Google's Android is doing incredibly well. Its rise has been nothing short of stunning, and the mobile operating system, once dismissed as a toy for nerds and geeks, is currently well on its way to becoming the world's most popular mobile operating system. Some companies are not happy about this, and while the ideal situation would be for those companies to compete on merit, the sad reality is that they prefer the way of the lawyer.
Apple already showed its true colours earlier this year when it sued Taiwanese phone maker HTC with a bunch of software patents, targeting Android specifically (but not Windows Mobile). Once, the iPhone seemed unstoppable in its journey towards mobile phone market domination - but then Android came along, and turned the tide. Apple, who obviously can never keep up with the rapid development pace of several phone makers all by itself, sued HTC to send out a signal: we may not be able to keep up with you, but we can sue you.
Microsoft is in a different position, but the end result is the same. Microsoft has already become irrelevant in the mobile business, and needs to pretty much start from the beginning with Windows Phone 7. By all accounts, it looks like a very promising platform, but as it turns out, Microsoft simply does not have a lot of confidence in its own product, and as such, has resorted to the same despicable tactics as Apple: patent suits and FUD.
Microsoft does have a different angle, though. Microsoft can't compete with free, and as such, needs to jack up the perceived price of an Android installation. They do this by dredging up some software patents, and by using the utterly broken US patent system, they mafia manufacturers into paying protection money for every Android device sold, thereby levelling the price difference between Android and Windows Phone 7.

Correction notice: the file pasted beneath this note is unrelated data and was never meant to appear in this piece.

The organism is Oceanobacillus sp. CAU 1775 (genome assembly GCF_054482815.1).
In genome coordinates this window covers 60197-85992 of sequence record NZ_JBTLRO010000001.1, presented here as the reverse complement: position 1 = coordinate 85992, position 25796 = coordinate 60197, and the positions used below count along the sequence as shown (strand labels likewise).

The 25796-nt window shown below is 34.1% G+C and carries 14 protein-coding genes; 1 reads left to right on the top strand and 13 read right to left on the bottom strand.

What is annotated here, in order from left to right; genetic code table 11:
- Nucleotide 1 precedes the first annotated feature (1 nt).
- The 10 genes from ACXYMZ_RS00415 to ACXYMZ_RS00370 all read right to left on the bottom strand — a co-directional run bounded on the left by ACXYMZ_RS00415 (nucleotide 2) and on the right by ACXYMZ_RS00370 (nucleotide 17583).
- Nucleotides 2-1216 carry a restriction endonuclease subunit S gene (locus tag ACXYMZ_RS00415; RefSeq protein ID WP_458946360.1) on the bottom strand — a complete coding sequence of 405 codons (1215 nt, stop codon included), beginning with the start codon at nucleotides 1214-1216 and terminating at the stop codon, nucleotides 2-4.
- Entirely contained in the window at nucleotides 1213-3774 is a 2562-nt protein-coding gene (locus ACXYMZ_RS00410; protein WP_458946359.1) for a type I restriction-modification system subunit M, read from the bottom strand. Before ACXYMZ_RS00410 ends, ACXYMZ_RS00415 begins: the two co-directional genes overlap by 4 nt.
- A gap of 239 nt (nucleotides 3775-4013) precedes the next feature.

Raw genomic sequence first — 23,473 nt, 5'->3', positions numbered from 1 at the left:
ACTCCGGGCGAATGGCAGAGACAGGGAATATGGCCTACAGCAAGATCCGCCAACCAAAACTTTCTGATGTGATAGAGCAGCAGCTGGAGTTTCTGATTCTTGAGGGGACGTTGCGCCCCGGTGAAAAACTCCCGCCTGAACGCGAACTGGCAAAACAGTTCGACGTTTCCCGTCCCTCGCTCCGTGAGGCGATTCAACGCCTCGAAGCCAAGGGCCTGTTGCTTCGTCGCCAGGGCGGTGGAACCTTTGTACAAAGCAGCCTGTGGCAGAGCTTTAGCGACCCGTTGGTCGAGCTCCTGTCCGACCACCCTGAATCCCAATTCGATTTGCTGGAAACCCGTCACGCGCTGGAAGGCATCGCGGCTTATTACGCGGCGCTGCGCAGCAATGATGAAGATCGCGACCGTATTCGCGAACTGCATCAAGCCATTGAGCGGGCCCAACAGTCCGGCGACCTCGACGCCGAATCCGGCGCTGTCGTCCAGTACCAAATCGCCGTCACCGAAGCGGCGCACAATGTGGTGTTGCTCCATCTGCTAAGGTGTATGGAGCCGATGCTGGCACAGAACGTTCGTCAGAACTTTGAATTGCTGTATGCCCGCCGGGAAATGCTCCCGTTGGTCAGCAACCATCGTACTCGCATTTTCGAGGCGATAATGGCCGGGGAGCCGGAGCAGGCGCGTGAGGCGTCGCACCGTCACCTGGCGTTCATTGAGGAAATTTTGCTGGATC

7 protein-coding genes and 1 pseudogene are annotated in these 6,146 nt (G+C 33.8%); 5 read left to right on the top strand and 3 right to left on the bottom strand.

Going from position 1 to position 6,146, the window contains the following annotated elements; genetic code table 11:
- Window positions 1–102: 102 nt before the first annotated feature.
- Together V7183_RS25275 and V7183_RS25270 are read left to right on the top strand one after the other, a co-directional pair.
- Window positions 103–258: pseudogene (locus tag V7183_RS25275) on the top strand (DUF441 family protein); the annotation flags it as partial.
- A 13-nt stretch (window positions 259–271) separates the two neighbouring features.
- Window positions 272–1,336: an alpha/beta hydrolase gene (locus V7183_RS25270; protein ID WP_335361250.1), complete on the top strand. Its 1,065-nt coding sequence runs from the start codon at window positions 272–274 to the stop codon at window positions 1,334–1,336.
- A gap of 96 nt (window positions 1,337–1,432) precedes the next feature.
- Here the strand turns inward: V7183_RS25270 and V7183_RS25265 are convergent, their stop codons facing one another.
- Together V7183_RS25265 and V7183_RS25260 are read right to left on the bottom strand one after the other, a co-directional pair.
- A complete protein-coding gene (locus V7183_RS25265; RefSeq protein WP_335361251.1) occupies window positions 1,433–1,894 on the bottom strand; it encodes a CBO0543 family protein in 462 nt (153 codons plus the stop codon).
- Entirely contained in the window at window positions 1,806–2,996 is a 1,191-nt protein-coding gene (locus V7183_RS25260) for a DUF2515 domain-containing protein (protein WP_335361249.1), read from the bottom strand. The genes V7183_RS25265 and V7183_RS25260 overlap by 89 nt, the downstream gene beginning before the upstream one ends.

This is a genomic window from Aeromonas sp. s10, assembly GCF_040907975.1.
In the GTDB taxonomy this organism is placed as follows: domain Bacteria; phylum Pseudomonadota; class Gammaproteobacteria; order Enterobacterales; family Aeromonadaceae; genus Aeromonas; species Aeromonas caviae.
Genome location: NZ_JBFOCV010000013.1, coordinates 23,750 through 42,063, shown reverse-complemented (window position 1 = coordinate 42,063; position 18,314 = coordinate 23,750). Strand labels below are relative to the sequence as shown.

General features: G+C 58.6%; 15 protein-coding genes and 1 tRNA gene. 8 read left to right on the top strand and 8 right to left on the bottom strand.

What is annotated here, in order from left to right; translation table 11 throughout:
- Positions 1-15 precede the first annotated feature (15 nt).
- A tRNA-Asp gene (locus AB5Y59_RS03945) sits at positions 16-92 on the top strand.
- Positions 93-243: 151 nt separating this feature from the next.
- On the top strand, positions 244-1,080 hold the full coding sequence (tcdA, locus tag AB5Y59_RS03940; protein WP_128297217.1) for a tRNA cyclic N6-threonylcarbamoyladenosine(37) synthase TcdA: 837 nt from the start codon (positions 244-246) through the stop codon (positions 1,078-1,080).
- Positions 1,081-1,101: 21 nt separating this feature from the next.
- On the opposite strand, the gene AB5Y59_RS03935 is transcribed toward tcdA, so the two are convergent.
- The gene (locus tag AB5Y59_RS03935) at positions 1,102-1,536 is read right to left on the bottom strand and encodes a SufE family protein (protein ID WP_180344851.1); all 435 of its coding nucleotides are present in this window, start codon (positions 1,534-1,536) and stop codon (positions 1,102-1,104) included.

After HTC decided to pay protection money (most likely because the Taiwanese phone maker doesn't want to fight a patent war on two fronts), Microsoft went after Motorola, who probably refused to pay said protection money. I wouldn't be surprised if LG and Samsung are up next.
In the meantime, though, Asustek and Acer received a visit from Microsoft's mobsters. These two companies aren't particularly high volume when it comes to phones, but they are the two major netbook makers, and have dabbled with Android netbooks, and are most likely the two companies who will play a major role in delivering Chrome OS netbooks and Android tablets.
Microsoft, who has been caught completely off guard by the current tablet market, does not have a suitable tablet operating system. Windows 7 is awesome as a desktop operating system, but doesn't work on a tablet. Anything Windows CE-based could work, but device makers would need to set up their own application stores and write their own interfaces. It simply makes a lot more sense to go with Android and/or Chrome OS.
Microsoft can't compete, so they litigate. "Microsoft plans to impose royalty fees on Taiwan-based vendors of Android handsets for using its patents in e-mail, multimedia and other functions, with Acer and Asustek Computer being targets in an actual attempt to prevent the two vendors from adopting Android and Chrome OS for their netbook and tablet PCs, according to Taiwan-based makers," reports DigiTimes.
Common sense would dictate that this kind of mafia conduct should not be possible in a market, but alas, the US patent system is so utterly broken, and the people who have the power to change it are so utterly incompetent, that it's become part of conducting business in the US.
It's a sad state of affairs. Microsoft and Apple, despite what many of their fanboys think, close friends and business partners, have clearly teamed up to pound Android into the ground - not by releasing better products, but by litigating. Microsoft will mafia companies into paying protection money or suing them otherwise, and Apple resorts to redefining the concept of open and other forms of FUD, not afraid to throw a lawsuit around either.
And us consumers are the ones paying for it.